Congress of the United States

September 16, 2021

His Excellency Boris Johnson, MP
Prime Minister
Office of the Prime Minister
10 Downing Street
London, United Kingdom

Dear Prime Minister Johnson,

As Members of Congress who have continued to be involved in the effort to bring peace and reconciliation to the island of Ireland throughout our time in the House of Representatives, we believe it would be a serious mistake for the British government to renege on its commitment to the Stormont House Agreement. We represent districts with large Irish American populations, and many of our constituents have expressed grave concern over these new legacy proposals that would lead to major setbacks in the search for justice and reconciliation.

When the British and Irish governments, along with Northern Irish political parties, published the Stormont House Agreement on December 23, 2014, they pledged to create four new legacy bodies. The goal of these bodies was to deliver justice to the bereaved of the conflict by providing human rights compliant investigations under the rule of law. Of critical importance to the agreement was the formation of the Historical Investigations Unit, which was a legacy body established to investigate lingering and controversial killings that took place during the Troubles, including those committed by British state forces.

In January 2020, over five years after conditions were originally laid out, the U.K. government finally pledged to introduce Parliamentary legislation to set up the legacy bodies. Despite this, progress into these investigations has essentially remained stagnant while nearly 1,700 conflict-related cases await investigation. Had the Historical Investigations Unit been provided with the resources and attention it was promised, more substantial progress might have been achieved over the past several years.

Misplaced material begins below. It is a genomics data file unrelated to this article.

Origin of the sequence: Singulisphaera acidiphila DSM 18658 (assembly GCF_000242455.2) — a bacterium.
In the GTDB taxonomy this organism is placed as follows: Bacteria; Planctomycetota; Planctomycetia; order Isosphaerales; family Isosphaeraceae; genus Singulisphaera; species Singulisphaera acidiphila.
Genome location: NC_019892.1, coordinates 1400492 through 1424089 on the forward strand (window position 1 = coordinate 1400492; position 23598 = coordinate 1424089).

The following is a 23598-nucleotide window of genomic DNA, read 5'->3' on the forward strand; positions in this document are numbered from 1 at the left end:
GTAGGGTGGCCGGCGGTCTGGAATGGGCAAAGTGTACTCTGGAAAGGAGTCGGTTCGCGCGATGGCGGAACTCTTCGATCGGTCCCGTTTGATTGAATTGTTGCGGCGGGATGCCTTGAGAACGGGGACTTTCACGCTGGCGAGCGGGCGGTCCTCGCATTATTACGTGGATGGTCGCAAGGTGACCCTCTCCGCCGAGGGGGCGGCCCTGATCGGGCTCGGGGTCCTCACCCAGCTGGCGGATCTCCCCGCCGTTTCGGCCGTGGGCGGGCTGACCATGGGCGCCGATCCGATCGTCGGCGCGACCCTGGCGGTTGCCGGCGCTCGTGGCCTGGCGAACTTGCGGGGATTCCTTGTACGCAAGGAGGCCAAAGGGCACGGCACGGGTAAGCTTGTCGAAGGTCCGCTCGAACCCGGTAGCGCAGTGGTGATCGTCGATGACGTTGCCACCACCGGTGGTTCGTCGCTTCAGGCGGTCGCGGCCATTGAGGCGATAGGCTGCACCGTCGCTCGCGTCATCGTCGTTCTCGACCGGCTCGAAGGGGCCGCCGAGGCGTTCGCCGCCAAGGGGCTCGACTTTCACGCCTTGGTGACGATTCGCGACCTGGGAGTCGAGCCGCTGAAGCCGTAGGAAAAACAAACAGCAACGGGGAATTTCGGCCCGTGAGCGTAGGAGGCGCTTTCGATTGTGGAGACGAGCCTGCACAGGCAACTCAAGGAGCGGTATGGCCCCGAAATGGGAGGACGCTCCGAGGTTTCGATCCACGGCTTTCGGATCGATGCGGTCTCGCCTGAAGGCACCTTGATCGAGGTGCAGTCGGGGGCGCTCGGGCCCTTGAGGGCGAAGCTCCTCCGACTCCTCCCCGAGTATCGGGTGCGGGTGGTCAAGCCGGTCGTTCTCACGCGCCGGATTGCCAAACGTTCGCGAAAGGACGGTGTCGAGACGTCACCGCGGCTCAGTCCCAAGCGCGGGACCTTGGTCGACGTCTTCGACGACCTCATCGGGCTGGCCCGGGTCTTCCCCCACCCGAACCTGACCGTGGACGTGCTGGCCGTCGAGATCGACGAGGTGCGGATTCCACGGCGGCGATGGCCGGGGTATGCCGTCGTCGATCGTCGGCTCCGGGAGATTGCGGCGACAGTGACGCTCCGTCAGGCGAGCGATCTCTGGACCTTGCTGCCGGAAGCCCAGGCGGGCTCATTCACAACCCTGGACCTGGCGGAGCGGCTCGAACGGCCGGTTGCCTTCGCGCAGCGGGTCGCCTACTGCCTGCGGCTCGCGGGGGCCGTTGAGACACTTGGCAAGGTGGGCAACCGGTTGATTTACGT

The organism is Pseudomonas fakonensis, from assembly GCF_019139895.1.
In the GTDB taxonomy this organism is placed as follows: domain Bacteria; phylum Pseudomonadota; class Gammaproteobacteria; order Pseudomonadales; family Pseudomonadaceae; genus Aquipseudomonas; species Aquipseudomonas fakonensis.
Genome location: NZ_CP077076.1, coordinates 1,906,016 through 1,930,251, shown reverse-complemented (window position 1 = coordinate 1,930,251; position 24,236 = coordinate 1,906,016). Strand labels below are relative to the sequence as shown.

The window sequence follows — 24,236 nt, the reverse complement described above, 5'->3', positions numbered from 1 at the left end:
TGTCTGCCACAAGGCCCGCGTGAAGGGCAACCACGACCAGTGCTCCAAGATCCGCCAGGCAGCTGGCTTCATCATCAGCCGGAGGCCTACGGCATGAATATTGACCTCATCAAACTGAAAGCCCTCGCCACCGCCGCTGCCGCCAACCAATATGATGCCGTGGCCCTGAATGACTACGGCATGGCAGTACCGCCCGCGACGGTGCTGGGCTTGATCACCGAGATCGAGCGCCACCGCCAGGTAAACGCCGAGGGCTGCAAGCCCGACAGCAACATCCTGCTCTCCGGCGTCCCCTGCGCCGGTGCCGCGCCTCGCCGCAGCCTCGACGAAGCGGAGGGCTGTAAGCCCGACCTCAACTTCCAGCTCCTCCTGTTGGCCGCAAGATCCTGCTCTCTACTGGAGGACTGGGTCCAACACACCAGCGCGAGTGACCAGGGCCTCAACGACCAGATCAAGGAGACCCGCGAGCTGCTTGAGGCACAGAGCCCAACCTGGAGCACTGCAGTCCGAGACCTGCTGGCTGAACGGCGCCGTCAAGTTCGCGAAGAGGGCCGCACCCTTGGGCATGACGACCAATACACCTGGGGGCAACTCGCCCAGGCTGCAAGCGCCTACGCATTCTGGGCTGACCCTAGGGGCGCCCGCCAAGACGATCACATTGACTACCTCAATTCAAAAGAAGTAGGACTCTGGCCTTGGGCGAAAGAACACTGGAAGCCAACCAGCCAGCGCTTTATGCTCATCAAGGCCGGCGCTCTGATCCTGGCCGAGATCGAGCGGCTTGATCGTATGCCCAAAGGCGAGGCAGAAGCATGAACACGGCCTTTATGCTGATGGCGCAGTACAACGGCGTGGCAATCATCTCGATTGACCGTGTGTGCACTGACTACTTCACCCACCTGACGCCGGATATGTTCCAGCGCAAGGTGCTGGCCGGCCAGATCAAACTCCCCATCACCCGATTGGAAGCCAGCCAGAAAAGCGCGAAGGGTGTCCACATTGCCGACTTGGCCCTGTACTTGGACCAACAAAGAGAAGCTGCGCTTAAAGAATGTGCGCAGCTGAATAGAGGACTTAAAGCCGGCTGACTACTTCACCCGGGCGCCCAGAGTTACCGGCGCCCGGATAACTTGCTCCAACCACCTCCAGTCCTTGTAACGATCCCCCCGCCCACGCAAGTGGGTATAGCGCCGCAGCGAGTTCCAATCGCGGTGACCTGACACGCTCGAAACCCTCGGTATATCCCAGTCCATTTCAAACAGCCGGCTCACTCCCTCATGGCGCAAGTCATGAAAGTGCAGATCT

We are disappointed to learn that instead of taking constructive steps to fulfill these promises, British Parliament plans to introduce new legislation that would modify Stormont House Agreement legacy laws and institute a ban on legacy inquests and prosecution of former soldiers who served in Northern Ireland during the conflict. To be clear, we strongly disapprove of these proposals. We believe that they would not only prevent a pathway to justice, but that they would also strip these families of their legal rights protected under European Law and the Good Friday Agreement.

The issue of legacy killings spans across generations, and any continued deprival of justice will only further deepen the wound that this history has on Britain and Ireland. We are concerned that these proposed legacy laws would strain the British-Irish relationship and cement widespread feelings that justice is again being denied. There is no doubt that the difficult and troubling legacy of the past must be addressed, and we as Members of Congress will continue to advocate on this issue until good faith action is taken and progress is made.

These legacy proposals require genuine reconsideration. Delivering answers for these bereaved families has been a longstanding priority for the Irish American community and those interested in global peace. We will continue to listen to these families as they await long overdue answers.

We urge you to reexamine these proposals, reverse the decision, and reaffirm your commitment to the Stormont House Agreement.


US Congress Members